Fourth Place: Marty Rathbun and the Squirrel Busters

In April, former high-ranking Church of Scientology executive Marty Rathbun was faced with a strange sight: on his porch, three men were demanding to talk to him about his post-church activities while wearing matching sky blue T-shirts (each with an image of Rathbun's head on a squirrel, crossed out), and with video cameras strapped to their heads. Calling themselves "Squirrel Busters," the men claimed to the local press that they were a documentary crew making a film about Rathbun.

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But it didn't take long to link them directly with the church itself. The goon squad spent a total of five months parked outside Rathbun's home, filming and following him and his wife, Monique, in one of the most remarkable "fair game" revenge operations we've seen in a long time. Rathbun had been targeted because he operates a blog which criticizes church leader David Miscavige, and which has become the rallying point for a Scientology independence movement that is splitting the church apart. Repeatedly, the Squirrel Busters told Rathbun that they would leave him alone if he'd just stop talking to the press about the church. Instead, their bizarre operation gave them more press attention than they may have bargained for.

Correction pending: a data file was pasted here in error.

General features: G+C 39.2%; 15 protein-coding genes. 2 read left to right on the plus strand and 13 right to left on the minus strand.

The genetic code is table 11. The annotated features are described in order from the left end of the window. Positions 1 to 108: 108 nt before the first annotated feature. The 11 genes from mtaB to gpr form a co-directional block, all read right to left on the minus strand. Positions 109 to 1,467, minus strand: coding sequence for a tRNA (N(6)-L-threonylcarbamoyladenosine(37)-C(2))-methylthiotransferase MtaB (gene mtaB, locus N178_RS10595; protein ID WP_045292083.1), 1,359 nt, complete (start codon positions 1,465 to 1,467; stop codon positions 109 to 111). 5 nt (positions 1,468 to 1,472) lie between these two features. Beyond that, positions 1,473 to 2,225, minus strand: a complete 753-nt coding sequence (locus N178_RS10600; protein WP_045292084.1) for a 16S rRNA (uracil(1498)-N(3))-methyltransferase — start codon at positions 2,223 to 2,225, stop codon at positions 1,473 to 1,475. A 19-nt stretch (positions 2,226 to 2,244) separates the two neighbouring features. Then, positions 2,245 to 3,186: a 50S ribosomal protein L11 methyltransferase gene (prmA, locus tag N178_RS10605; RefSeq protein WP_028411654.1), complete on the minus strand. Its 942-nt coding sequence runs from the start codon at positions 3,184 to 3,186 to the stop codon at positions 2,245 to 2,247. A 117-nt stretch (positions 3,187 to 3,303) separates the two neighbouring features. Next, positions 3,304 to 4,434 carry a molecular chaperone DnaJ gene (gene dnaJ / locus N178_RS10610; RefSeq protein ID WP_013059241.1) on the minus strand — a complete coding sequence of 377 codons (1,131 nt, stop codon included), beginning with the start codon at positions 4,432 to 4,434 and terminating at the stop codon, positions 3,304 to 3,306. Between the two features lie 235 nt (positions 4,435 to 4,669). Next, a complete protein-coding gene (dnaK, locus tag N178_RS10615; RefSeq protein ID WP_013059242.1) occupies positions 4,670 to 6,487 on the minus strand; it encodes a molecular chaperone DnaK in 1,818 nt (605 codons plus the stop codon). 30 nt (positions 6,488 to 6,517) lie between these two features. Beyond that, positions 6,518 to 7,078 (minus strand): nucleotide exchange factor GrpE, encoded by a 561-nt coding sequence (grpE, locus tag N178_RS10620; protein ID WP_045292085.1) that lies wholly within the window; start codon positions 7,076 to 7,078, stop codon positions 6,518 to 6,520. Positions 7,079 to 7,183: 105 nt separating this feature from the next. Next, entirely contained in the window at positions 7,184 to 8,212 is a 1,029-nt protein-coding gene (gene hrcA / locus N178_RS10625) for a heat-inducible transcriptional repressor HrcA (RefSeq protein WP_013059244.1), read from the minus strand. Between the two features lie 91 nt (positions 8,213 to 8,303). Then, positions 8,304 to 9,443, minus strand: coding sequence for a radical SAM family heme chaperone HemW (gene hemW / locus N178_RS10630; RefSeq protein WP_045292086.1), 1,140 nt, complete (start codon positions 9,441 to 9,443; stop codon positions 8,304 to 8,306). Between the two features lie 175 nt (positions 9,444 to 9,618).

Third Place: Reitman, Urban, and Wright

For a subject as complex and detailed as Scientology and its 60-year history, there may be no better medium than a lengthy, fat book. Problem is, the few good books on the subject came out long ago and were never best sellers. That changed this year. Janet Reitman's excellent history of the church, Inside Scientology, fills a desperate need. Comprehensive, meticulously researched, and masterfully written, the book is an introduction to this vast subject that not only is reaching a large audience, but its critical acclaim helps assure that it will be talked about for years to come.